A journey to Paris, about 200 miles north, took more than two weeks in 1757. The area had always been isolated, owing to the rugged landscape and bad roads. Those same qualities had given the province a tragic place in history. In 52 bc, the town of Alesia in Auvergne was the last stronghold of the Celtic Gauls (called the Avernii by the Romans). Under Vercingetorix, they had fought the conquering Roman armies through years of brutal combat. The mighty power of the Roman Empire told on the Gauls, however, until the last resisters, about 80,000 of them, were surrounded by Julius Caesar's troops and earthworks.
An army of Belgii, another Celtic nation, marched to their relief, but the Romans slaughtered them to the last man. Vercingetorix offered to surrender Alesia and offer himself as a hostage to spare the lives of his people. Caesar accepted, then ordered his troops to massacre the Gaulish soldiers and sold the people into slavery, scattering them across the Empire. He sent Vercingetorix to Rome, where he was beheaded as an insurgentus.
Gaul ceased to exist except as a province of the Roman Empire. Celtic was no longer spoken and was replaced by the Low Latin of the Roman soldiers. Over the centuries, that Latin became French, and what once was Gaul became France.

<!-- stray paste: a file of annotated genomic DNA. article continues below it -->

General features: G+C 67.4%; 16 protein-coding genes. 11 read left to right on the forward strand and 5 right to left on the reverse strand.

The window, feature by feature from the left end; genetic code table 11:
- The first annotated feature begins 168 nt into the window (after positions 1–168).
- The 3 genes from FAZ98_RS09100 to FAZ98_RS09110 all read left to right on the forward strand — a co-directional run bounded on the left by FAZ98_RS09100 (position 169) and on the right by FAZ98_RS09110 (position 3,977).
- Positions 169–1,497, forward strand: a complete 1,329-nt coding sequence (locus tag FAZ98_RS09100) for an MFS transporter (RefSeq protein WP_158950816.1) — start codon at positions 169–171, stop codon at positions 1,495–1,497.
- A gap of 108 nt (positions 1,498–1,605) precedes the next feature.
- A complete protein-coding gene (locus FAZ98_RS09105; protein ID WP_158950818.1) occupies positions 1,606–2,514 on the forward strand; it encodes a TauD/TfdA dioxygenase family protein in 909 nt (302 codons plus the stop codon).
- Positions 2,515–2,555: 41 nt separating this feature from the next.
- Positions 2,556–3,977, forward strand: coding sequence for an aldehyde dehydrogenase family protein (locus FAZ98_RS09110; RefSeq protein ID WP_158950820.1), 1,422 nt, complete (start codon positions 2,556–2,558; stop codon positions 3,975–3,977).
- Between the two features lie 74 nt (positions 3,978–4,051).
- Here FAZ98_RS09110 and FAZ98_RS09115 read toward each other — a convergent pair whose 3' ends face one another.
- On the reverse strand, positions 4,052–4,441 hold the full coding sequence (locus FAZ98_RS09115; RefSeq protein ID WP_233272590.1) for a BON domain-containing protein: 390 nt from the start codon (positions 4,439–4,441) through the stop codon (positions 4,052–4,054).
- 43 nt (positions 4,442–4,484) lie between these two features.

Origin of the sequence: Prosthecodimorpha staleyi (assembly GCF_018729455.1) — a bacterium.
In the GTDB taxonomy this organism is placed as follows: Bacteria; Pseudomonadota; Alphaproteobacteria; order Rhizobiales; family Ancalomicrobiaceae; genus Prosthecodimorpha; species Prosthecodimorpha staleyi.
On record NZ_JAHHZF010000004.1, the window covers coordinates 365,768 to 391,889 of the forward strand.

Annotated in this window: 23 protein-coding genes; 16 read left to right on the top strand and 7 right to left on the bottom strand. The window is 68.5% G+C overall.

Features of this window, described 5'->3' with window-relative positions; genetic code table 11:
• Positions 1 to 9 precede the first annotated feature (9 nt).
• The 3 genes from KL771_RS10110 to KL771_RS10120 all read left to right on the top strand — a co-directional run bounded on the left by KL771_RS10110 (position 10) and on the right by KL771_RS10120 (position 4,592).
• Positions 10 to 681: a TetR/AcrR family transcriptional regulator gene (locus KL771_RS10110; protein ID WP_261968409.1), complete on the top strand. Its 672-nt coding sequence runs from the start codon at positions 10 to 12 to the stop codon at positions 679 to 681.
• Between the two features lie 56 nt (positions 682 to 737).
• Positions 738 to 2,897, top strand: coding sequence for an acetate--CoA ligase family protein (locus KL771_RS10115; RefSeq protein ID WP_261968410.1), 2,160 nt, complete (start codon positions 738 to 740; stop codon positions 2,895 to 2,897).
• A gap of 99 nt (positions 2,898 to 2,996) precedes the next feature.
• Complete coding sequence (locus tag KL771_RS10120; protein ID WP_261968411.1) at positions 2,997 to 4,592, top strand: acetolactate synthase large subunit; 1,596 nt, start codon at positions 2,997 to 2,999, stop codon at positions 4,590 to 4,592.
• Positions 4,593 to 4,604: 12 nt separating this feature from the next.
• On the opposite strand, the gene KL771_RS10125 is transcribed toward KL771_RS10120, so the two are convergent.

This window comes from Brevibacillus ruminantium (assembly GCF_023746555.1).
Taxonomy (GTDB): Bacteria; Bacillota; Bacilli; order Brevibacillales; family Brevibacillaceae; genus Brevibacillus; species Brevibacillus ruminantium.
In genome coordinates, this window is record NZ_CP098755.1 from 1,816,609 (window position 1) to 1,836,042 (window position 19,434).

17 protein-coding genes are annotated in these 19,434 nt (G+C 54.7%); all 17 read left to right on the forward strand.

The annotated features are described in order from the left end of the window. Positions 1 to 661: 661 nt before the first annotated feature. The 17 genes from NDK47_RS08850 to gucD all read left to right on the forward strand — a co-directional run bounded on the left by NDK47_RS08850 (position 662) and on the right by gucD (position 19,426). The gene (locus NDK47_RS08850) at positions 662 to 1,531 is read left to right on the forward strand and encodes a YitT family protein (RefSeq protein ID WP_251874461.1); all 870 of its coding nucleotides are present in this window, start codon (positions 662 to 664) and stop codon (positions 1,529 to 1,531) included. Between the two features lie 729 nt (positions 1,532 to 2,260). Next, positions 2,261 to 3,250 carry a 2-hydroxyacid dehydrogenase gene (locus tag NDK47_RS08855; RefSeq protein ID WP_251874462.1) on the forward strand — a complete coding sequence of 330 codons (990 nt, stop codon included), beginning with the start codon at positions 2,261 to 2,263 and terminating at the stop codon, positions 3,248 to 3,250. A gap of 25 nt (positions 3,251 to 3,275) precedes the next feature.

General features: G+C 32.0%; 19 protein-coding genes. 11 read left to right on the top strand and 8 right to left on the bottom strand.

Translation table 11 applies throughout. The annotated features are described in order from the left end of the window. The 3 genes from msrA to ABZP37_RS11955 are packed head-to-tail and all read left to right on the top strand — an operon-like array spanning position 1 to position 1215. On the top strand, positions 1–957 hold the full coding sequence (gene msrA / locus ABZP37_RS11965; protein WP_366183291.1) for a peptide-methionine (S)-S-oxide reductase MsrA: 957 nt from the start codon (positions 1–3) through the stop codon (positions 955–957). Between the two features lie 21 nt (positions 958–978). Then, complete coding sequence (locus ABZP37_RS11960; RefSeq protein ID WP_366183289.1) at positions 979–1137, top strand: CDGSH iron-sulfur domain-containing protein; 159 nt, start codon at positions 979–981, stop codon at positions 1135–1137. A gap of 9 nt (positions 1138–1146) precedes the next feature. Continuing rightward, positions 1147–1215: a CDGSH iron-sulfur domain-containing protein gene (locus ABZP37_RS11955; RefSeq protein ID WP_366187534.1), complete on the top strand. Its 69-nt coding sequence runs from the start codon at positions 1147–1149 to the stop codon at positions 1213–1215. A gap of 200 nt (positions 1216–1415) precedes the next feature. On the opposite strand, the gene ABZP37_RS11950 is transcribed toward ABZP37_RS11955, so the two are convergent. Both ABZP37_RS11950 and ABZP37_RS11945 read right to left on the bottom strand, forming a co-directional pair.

THE FAMILY'S MISFORTUNES IN WAR BECAME A
KIND OF PROVERB
Lafayette was born on September 6, 1757, in the same room of the Ch?teau de Chavaniac as his father before him, the top-floor chamber of one of the building's corner towers. The house-built in the pseudo-castle "Ch?teau style" on the foundations of a real castle that had burned down in the 1690s-was a Normanesque pile of stone with twenty large rooms and a slate roof. It was as cold as a barn in the winter despite its many large fireplaces. The Ch?teau was separated from the neighboring village of Chavaniac by a moat, just as its neighborhood was separated from the rest of France by the forbidding landscape of Auvergne.
The hereditary title of marquis, for a nobleman of middling rank, had been in the family for three generations, a reward for military service to the king. The clan could be traced back as far as the year 1000, and members had served in France's wars ever since. But Lafayette was descended from a line of younger sons (eldest sons inherited properties and titles), most of them Champeti?res who traced back to the thirteenth century. The history of Lafayette's forebears was a litany of younger sons who started out in poverty, married well, sired offspring, and went off to war to die young. They were close enough to Paris and Versailles to answer the call to arms but not near enough to be influential at court. They were provincial nobility, country bumpkins compared to the courtiers, glittering peacocks who surrounded the throne.